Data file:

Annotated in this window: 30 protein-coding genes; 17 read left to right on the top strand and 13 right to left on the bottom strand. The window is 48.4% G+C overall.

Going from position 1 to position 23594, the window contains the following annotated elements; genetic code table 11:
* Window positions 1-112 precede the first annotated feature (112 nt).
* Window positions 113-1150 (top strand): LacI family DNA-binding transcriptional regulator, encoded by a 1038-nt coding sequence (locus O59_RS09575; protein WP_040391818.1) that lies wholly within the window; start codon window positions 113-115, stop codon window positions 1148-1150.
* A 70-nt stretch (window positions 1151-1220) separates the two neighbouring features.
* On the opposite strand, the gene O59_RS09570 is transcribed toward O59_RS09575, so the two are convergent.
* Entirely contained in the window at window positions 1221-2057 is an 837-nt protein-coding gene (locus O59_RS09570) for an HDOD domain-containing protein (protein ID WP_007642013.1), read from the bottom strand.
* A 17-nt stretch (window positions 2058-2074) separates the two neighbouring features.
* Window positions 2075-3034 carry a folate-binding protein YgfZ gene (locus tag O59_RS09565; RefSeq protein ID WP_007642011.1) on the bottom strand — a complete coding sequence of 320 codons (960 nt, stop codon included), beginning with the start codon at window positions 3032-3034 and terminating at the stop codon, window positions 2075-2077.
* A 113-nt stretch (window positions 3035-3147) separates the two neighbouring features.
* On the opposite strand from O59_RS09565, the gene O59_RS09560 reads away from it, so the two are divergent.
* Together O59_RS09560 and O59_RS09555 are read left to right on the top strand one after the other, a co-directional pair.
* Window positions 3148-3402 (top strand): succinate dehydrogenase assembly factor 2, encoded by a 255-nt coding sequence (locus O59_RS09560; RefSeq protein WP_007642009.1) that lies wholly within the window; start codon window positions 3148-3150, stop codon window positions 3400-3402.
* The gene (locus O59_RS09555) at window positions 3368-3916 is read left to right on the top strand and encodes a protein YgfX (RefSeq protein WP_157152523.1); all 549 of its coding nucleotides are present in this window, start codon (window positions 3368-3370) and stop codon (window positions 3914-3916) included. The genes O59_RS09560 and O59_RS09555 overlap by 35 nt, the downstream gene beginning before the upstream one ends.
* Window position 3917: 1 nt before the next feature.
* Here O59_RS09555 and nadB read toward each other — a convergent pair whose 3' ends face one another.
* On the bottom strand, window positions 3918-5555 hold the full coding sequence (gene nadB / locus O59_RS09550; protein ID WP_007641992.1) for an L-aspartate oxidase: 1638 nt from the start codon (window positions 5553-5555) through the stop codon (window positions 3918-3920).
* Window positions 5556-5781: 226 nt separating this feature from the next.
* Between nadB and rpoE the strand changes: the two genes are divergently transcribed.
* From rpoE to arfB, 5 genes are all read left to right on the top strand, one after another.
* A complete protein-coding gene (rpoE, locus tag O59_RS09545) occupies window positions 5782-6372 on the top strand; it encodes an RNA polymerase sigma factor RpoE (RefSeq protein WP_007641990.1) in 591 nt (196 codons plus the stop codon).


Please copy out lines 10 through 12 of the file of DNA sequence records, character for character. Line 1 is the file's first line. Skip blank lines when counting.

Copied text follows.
* A 113-nt stretch (window positions 3035-3147) separates the two neighbouring features.
* On the opposite strand from O59_RS09565, the gene O59_RS09560 reads away from it, so the two are divergent.
* Together O59_RS09560 and O59_RS09555 are read left to right on the top strand one after the other, a co-directional pair.